What I feel is an underrated, or rather unmentioned aspect of Dog Days is the music. The battle music is slightly similar to music I've heard from games, such as Megaman, especially the music from battles which is to say they're of good quality. The music in general feels appropriate for the scenes they're accompanying and adds to the atmosphere.
Overall, there's nothing super flashy to mention about the art of the show aside from the special moves. The animation was average in most parts aside from large dips towards the end of the series. The music is a praiseworthy aspect which accompanies the progression of the scenes well.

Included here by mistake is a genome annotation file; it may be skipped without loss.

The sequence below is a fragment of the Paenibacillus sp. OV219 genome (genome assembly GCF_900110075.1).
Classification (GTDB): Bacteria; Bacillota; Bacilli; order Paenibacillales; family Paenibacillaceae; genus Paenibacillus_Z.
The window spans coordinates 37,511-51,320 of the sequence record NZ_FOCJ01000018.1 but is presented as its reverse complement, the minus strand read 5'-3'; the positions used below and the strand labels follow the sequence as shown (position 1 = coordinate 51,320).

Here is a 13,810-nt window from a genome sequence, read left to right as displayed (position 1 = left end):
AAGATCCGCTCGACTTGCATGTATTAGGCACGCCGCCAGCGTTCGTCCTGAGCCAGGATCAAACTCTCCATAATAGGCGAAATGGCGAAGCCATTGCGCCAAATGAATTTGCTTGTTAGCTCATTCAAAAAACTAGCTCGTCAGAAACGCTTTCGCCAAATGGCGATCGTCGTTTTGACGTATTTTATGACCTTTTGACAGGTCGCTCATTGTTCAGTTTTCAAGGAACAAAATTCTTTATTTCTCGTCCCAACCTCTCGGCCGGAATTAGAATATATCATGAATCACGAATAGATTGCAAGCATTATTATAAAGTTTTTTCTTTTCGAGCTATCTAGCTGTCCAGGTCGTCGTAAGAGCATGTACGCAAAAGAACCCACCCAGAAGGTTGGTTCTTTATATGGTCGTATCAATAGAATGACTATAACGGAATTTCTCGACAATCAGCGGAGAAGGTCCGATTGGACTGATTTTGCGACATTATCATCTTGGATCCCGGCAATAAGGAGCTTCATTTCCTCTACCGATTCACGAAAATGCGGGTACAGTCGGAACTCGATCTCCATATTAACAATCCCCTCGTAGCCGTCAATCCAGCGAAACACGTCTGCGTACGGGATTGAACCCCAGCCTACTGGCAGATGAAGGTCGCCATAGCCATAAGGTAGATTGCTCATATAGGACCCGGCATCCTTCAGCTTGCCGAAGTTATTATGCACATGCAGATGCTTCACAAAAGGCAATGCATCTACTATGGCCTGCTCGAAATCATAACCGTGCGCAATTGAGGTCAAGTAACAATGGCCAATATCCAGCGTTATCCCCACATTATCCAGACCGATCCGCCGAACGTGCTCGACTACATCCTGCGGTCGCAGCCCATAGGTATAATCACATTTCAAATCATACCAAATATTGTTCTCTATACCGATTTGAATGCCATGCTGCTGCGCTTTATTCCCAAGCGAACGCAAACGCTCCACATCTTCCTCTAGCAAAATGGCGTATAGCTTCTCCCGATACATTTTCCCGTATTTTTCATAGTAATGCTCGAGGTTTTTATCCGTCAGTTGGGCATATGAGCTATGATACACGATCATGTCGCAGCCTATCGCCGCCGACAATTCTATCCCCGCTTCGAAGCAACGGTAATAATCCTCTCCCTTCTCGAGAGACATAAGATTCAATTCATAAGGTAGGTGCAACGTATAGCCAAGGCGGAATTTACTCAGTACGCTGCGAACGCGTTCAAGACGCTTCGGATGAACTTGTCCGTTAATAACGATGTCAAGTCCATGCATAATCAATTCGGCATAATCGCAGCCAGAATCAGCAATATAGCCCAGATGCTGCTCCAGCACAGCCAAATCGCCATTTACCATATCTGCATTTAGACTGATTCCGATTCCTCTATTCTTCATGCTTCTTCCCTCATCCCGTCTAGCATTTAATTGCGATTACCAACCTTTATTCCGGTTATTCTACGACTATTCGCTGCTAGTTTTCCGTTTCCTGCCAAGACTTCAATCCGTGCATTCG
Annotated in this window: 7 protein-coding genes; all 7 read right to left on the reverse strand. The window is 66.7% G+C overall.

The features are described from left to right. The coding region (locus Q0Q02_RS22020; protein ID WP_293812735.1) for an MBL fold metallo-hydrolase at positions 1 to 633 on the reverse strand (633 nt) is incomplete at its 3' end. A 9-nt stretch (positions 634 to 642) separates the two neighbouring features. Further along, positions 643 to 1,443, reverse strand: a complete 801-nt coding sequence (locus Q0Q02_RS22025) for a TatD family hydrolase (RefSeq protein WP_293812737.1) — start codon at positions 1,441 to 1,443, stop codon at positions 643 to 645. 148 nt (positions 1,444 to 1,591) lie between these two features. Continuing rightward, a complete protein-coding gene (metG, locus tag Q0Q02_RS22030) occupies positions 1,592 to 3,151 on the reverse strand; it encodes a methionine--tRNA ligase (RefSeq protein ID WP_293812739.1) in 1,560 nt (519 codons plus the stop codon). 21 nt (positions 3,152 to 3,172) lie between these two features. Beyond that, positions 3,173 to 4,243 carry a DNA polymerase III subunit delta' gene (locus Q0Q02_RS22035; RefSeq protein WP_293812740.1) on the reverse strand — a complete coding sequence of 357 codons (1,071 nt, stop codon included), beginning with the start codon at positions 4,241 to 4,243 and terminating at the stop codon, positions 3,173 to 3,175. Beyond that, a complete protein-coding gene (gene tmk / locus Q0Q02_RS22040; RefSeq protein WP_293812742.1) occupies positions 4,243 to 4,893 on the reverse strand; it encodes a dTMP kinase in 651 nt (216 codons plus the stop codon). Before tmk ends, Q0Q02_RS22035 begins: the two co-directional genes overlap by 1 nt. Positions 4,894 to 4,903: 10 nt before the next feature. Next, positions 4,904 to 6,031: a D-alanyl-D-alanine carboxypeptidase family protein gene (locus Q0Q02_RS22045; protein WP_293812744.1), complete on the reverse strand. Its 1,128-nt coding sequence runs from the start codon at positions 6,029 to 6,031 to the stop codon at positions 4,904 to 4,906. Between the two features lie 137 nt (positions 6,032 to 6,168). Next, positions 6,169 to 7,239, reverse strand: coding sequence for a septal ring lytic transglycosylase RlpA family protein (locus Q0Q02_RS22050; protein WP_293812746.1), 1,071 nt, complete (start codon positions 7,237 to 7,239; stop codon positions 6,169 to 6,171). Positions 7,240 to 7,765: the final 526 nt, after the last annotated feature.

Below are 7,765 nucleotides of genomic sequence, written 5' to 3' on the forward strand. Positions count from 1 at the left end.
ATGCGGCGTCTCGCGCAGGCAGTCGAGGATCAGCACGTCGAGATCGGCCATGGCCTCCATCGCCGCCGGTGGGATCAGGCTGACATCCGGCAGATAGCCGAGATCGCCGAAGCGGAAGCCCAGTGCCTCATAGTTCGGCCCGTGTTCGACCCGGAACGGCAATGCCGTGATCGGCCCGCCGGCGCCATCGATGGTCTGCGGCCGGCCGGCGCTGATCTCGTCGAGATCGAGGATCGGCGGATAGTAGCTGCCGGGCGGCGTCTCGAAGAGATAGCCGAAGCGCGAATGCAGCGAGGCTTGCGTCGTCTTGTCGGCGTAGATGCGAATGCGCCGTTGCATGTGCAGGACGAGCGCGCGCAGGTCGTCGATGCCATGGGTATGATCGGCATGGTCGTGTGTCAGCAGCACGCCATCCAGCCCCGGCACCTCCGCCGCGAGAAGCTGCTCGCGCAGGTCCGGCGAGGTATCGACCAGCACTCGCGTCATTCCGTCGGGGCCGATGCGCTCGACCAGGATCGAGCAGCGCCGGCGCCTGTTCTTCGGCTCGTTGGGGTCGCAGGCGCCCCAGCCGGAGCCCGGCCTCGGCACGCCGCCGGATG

In the end, Dog Days shapes itself to be a a bit mediocre at best. There's nothing inspiring or largely original with its story or background and the only real strength it has are the characters (which is the case for a lot of shows nowadays), the action (which it decided to skip out a lot of) and the music. For action fans, Dog Days may intrigue you with a decent amount of action. For fantasy fans, Dog Days is likely nothing new and there's probably better shows to watch out there. Enjoyment-wise, Dog Days proved to be a mildly entertaining light-hearted series with the action and a few comedic scenes here and there and gets an enjoyment score of 7.5. However from a critical perspective, Dog Days fares worse with a score of 7.